Silver flyers also have access to more Qantas Classic Flight Rewards seats than entry-level Bronze members, receive priority over Bronze flyers when requesting an international upgrade and receive similar priority when waitlisted or standing by for a flight.
Rounding out the offer, one complimentary visit each year to a Qantas Club or Qantas international business class lounge, priority Qantas telephone assistance and priority boarding on American Airlines (when ‘Group 4’ is called) – although this benefit isn’t offered with Qantas unless also flying in premium economy, business class or first class.
Fast-track your way to Qantas Lifetime Silver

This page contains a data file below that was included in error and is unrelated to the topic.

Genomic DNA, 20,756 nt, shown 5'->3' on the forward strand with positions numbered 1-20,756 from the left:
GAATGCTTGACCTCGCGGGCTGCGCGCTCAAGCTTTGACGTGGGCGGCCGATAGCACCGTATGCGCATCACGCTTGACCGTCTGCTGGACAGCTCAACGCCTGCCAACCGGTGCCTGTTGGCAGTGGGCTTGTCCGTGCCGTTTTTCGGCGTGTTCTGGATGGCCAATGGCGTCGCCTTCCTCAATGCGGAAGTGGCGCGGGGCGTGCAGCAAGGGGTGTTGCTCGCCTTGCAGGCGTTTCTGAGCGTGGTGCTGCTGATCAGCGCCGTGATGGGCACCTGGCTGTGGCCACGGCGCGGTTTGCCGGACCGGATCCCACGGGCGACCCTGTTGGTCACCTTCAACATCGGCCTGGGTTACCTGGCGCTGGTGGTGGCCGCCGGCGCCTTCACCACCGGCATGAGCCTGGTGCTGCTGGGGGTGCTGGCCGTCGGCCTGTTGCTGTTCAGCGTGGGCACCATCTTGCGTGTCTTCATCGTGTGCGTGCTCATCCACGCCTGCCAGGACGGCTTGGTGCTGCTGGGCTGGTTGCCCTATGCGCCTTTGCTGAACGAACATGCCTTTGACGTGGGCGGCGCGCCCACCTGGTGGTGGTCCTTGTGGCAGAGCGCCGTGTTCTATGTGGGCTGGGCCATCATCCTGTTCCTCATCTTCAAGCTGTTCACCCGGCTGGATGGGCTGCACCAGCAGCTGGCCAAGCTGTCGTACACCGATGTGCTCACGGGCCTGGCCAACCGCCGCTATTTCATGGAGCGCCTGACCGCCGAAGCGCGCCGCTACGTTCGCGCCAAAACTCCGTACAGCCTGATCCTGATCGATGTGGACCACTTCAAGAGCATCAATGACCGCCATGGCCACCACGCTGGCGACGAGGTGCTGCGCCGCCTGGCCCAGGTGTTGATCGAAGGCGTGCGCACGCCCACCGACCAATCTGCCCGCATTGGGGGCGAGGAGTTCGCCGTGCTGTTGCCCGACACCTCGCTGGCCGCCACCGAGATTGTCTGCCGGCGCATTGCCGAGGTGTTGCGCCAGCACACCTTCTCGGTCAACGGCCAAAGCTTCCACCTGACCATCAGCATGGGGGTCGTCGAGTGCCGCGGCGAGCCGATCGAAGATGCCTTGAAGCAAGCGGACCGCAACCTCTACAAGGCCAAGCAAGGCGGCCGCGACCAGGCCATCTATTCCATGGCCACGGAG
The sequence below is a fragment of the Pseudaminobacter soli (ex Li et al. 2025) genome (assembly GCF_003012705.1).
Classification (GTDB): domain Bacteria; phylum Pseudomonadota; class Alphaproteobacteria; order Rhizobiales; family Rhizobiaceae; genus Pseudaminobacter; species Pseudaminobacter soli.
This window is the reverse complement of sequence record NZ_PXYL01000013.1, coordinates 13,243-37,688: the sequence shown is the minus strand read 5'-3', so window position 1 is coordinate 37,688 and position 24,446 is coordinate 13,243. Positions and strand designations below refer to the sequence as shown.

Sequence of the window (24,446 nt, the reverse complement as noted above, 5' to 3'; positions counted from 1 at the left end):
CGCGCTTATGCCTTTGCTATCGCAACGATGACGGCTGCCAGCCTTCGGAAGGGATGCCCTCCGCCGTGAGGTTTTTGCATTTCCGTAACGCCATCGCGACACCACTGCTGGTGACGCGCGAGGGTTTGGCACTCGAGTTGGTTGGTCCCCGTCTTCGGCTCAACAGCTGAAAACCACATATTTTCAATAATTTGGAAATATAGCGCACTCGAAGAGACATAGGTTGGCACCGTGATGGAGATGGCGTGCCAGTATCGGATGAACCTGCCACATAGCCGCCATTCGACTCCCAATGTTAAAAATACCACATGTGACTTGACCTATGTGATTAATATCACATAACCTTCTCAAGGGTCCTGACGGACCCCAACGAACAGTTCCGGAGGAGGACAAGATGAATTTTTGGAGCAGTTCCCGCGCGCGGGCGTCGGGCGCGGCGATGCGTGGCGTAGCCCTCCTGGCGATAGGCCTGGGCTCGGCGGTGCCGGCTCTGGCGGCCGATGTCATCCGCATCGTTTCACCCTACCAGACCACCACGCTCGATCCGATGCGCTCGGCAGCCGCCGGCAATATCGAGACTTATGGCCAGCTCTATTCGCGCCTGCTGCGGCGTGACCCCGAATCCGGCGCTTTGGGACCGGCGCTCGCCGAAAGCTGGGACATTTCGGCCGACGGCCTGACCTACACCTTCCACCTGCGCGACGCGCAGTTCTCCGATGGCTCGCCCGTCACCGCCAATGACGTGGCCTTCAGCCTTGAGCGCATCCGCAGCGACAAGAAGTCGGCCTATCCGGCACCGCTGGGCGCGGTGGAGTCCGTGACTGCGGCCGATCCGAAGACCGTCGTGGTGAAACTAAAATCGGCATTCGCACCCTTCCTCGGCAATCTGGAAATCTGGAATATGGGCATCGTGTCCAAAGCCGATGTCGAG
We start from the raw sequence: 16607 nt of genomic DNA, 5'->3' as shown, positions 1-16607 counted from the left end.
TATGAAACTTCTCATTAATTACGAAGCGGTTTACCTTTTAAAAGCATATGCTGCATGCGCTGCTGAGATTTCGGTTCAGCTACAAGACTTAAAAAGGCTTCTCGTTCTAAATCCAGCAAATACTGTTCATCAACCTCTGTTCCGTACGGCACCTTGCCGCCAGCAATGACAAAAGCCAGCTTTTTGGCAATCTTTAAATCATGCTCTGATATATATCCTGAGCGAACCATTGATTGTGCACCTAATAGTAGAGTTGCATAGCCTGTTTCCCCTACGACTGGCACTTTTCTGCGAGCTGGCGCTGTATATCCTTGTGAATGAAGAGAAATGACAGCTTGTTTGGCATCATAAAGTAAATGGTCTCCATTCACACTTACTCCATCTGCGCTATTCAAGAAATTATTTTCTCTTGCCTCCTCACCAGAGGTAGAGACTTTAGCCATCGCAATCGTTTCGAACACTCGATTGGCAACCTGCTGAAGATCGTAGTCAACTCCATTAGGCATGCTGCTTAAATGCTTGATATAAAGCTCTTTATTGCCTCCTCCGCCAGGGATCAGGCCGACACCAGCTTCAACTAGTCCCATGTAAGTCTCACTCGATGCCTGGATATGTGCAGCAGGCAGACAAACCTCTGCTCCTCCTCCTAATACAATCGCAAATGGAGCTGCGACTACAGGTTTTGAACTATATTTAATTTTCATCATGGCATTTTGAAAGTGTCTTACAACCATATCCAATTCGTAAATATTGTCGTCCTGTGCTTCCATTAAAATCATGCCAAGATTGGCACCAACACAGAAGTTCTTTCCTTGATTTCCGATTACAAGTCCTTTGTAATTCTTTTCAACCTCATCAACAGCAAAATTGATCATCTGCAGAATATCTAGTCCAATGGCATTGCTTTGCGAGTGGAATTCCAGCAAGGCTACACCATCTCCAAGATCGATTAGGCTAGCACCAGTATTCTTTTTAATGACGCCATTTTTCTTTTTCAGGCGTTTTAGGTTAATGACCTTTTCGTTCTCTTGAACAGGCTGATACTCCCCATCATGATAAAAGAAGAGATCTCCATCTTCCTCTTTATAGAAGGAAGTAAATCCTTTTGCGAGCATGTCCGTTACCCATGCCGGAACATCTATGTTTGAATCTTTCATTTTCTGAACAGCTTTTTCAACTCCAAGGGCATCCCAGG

There are five relatively straightforward things you can do to earn extra status credits without taking extra flights.
Firstly, if your booking always defaults to the lowest-cost fares, do consider higher-priced fares when it makes sense to do so. These earn more status credits, so on a one-way Sydney-Melbourne flight, you could be earning 20 or even 40 status credits instead of 10:
(It probably won’t make sense to pay double your normal fare to earn twice as many status credits, but if the cost between the two happens to be small – say, even $20 or $40 – paying the difference can get you to Lifetime Silver faster.)